Follow me by Email

Sunday, February 12, 2012

Staying on topic

One thing I've learned while discussing beliefs with friends (or people I don't know) is that it hardly ever stays on topic. There are a few people who are good about sticking to what we are discussing - and I really appreciate that. But inevitably someone will shift the focus from what is being said (the message) to who is saying it (the messenger). Comments will be made about the person instead of about the topic. "You're just attacking." "Why are you so angry?" "You are being illogical." Etc.

From what I've seen, once the focus shifts off the message, it's difficult (if not impossible) to get back on track. It's a very effective way to change the subject to something that the person feels they can control. I wonder if this is done intentionally or subconsciously.

I'm so tired of the focus of the conversation turning to me (I'm sure most of you can relate!). I can be in the middle of a great discussion with friends, and instead of dealing with the evidence I present they prefer to speculate on my motives or my "tone of voice". In doing so, the evidence is never examined. It's completely skipped over when the topic turns personal.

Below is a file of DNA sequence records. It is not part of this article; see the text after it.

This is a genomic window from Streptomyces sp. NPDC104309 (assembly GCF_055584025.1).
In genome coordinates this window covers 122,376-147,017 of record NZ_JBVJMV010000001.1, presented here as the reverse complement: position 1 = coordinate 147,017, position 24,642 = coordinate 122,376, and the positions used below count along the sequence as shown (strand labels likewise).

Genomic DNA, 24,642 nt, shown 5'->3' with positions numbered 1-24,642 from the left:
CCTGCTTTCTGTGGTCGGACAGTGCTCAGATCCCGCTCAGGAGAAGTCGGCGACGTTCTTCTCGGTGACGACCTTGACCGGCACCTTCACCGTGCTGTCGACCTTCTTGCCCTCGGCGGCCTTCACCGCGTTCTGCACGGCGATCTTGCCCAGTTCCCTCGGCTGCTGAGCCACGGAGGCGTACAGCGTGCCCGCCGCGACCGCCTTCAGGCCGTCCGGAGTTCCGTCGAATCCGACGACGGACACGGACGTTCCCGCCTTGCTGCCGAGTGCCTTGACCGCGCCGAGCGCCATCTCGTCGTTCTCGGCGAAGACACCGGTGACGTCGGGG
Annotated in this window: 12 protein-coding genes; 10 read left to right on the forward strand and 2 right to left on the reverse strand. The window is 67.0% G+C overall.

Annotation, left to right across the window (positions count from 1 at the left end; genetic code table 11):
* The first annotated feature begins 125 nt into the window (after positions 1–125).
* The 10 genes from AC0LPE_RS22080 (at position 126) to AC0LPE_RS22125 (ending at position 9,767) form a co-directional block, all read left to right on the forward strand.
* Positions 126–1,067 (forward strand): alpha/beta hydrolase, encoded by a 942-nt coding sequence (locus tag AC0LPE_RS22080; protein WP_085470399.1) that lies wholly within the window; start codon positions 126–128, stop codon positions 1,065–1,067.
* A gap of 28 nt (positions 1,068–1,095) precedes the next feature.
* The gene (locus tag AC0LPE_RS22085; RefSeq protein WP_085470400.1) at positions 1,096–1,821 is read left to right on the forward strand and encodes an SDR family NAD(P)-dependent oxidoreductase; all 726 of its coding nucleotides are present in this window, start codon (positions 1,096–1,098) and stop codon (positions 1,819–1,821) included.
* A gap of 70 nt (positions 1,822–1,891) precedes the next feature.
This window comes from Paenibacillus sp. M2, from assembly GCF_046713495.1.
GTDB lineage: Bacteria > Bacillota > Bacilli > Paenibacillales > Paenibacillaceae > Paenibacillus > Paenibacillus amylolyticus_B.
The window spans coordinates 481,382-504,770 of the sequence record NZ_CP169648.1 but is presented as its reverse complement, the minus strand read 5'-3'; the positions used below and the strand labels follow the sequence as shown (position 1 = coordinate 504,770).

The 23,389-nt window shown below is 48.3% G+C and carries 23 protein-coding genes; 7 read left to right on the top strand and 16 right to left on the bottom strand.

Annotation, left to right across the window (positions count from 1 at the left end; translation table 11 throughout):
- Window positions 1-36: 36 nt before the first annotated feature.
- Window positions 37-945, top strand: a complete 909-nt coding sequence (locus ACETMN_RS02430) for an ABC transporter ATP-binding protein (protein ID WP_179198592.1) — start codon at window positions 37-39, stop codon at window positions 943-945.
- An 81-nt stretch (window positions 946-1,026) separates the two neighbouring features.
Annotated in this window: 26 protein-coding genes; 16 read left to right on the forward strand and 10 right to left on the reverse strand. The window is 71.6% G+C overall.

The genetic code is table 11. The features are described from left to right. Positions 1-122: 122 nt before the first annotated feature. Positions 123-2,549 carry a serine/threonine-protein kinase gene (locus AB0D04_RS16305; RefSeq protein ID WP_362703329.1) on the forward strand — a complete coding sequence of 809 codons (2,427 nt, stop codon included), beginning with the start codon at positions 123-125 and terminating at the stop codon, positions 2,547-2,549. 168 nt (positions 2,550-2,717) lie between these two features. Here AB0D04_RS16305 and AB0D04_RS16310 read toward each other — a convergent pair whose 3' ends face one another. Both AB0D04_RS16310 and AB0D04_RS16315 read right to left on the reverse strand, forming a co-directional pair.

I think the logic goes something like this - if we can discredit the person saying it then we can ignore anything they present. So if we can "prove" they are angry or bitter or whatever then we can write off everything they say as just spiteful and not look at the evidence they present.

While I am not by any means remotely close to being perfect, my motives are typically much better than some people give me credit for. But even if a completely lunatic said something that was true, it would still be true. Truth is true regardless of who says it or what their motives are. Obviously we should speak the truth in love and seek to build up rather than destroy, but shifting the focus of the conversation from the topic at hand to the person you're discussing with doesn't mean what they are saying isn't true. It just ends the discussion. And maybe that's the point.

No comments:

Post a Comment

Note: Only a member of this blog may post a comment.